“Flash Points” is a selection of images that examine the intersection between communities and an increasingly militarized American police force.
“Americans have, at this juncture in our history, become accustomed to conducting our most painful reckonings in public. The balcony of the Lorraine Motel, Dealey Plaza, the kitchen of the Ambassador Hotel, and a forsaken driveway in Mississippi occupy a profane corner in the minds of a generation of Americans. Yet the geography of conflict extends well beyond the locales where Martin Luther King, Jr., John F. Kennedy, Robert Kennedy, and Medgar Evers perished.
There are lesser-known addresses: the street corner where residents are routinely stopped and frisked, the side of the road where a driver is detained for a minor violation. These are the less visible conflicts that cumulatively become something volatile. Fifty years ago this week, President Lyndon B. Johnson signed the Voting Rights Act into law, a piece of legislation that was hailed as a hallmark of racial progress. Five days later, a police traffic stop in Watts, California, detonated five days of riots that left thirty-four dead and cleaved the city’s history into the era before the fires and the years that succeeded it. The theatre of revolt that was staged in the streets of Watts became a redundant feature of the period, with successive explosions taking place in many other American cities before the end of the decade.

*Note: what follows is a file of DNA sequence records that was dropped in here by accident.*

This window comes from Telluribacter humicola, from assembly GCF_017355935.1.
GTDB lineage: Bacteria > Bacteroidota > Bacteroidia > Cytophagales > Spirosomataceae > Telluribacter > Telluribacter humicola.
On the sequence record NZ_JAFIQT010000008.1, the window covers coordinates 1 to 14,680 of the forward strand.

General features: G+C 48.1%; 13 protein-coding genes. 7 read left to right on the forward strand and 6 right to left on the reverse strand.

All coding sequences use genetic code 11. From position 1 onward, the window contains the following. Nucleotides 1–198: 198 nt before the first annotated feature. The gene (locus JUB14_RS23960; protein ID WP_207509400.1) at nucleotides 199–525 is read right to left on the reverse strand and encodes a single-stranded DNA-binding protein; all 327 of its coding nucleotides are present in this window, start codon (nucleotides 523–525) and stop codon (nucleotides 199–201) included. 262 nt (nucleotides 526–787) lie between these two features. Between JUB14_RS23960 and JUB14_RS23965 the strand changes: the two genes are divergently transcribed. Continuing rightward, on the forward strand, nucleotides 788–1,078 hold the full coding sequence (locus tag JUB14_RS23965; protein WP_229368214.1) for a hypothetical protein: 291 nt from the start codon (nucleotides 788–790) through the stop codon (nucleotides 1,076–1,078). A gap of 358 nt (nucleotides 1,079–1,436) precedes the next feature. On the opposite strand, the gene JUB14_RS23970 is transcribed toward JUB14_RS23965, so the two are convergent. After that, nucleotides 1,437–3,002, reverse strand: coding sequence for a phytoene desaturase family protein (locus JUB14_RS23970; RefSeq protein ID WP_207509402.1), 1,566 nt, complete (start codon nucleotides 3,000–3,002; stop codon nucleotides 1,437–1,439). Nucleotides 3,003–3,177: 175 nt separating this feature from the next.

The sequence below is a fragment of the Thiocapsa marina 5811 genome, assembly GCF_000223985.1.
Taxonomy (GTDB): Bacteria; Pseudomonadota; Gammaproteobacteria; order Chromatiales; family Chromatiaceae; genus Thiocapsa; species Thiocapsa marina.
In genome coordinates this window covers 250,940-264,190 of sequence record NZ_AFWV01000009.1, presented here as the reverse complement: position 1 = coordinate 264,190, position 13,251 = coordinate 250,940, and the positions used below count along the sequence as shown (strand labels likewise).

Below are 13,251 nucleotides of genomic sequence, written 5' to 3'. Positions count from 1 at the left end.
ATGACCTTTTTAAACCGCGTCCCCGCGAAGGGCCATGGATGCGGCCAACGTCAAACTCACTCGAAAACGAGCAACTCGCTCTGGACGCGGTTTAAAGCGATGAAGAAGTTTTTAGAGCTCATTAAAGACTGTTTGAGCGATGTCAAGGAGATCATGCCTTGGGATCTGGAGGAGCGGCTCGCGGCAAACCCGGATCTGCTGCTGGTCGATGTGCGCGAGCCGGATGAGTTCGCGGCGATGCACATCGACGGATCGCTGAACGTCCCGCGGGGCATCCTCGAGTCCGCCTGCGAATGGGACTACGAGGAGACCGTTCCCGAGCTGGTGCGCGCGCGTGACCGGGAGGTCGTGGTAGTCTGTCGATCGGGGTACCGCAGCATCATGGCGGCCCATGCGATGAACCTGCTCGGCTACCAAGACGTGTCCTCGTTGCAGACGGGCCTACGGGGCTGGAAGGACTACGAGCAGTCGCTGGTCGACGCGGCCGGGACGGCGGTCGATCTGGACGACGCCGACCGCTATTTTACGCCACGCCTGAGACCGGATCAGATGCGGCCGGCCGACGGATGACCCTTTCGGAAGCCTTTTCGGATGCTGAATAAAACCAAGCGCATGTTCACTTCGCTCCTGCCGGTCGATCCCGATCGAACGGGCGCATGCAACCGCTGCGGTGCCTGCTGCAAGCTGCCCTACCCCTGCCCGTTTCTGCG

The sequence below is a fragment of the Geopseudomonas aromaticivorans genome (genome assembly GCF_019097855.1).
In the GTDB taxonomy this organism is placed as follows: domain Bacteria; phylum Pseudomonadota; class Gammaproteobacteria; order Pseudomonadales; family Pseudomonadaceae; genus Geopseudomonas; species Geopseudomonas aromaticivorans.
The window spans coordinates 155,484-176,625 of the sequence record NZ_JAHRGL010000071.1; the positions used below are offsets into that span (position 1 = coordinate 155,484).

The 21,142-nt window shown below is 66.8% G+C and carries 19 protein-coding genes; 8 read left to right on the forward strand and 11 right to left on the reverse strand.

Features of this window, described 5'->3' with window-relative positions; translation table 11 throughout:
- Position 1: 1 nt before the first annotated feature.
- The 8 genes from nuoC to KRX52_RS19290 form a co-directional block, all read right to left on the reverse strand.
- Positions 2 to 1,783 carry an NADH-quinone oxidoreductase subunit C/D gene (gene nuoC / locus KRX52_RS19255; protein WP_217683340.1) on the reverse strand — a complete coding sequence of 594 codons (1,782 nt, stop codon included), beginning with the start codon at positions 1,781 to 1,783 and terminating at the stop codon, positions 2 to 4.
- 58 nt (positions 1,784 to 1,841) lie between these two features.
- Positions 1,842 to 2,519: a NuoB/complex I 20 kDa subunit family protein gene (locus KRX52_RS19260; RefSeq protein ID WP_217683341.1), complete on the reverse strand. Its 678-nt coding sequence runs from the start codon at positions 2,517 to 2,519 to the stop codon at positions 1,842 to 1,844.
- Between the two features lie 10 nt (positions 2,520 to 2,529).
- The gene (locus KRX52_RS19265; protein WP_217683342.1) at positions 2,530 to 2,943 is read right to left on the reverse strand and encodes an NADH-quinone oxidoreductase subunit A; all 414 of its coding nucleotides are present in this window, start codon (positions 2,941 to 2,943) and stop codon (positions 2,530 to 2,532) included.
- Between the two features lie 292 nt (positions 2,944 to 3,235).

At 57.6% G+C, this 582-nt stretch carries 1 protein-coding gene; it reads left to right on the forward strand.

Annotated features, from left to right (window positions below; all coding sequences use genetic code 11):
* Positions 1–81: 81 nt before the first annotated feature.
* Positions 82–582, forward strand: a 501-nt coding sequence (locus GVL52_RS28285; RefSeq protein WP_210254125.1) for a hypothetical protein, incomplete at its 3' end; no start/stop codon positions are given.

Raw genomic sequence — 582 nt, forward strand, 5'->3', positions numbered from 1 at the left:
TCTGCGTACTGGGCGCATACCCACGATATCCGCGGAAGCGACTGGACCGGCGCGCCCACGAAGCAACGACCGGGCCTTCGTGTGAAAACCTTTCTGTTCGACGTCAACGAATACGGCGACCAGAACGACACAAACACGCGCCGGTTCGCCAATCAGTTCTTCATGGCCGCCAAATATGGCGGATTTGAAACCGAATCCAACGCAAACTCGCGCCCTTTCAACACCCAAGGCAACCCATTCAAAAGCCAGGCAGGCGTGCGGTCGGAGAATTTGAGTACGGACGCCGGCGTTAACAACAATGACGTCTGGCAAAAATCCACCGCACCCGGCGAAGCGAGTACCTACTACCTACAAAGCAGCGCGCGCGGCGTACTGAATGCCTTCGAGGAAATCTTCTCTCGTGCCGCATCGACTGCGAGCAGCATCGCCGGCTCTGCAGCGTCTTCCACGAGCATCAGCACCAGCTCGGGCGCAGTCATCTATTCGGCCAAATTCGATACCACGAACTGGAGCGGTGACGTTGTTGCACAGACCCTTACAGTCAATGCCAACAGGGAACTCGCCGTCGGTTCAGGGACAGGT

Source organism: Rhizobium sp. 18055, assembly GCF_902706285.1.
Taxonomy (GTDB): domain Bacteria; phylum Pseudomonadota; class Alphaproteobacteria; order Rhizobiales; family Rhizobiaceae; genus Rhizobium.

That history, despite whatever efforts were made, has not been interred in the past. The photographer Philip Montgomery was born in 1988, twenty years after the assassination of Martin Luther King and the wake of fire that his death brought about. Yet Montgomery’s images convey an elemental historical quality—familiar in the way of the angry imagery from Watts, Newark, Harlem, Detroit, and the other flammable precincts of the late sixties. These new photos capture recent events in Baltimore, Maryland, in Ferguson, Missouri, and in Newark, New Jersey, where Montgomery shadowed police officers in order to study the department’s use of stop-and-frisk. But his images from these three cities feel interchangeable, not just geographically but temporally as well. Canfield Drive in Ferguson and Presbury Street in Baltimore are reference points in a much longer lineage. (That we could easily add Sanford, Florida, Cleveland, Ohio, Charleston and North Charleston, South Carolina, and Staten Island, New York, to this list of racial flash points establishes just how redundant this phenomenon is.) Montgomery’s photographs capture the humanity of people for whom this lineage is not an abstract concern.
A young man stands in the middle of the street during a storm, his gaze focussed somewhere far behind the lens. What fear animates the expression he wears? Here is a different man who has been stopped, but “frisk” is the grossest of misnomers for what is being done to him. These are not disjointed moments bound by a single artist’s perspective. These are stations in an American crucible.”
Text by Jelani Cobb/The New Yorker.
Originally from California, Philip Montgomery (b. 1988, USA) is a New York City based photographer. He is a graduate of the Photojournalism and Documentary Program at the International Center of Photography. Philip is a regular contributor to publications such as The New York Times Magazine, Harper’s, The New Yorker, Bloomberg Businessweek, and The Atlantic Magazine. Philip’s work has been exhibited at the Annenberg Space for Photography in Los Angeles, the City Museum of New York, and the International Center of Photography in New York. In 2015, Philip was named as one of PDN‘s 30 Emerging Photographer and was awarded First Place in the features category in Pictures of the Year International, NPPA Best of Photojournalism, American Photography 31, and PDN Photo Annual.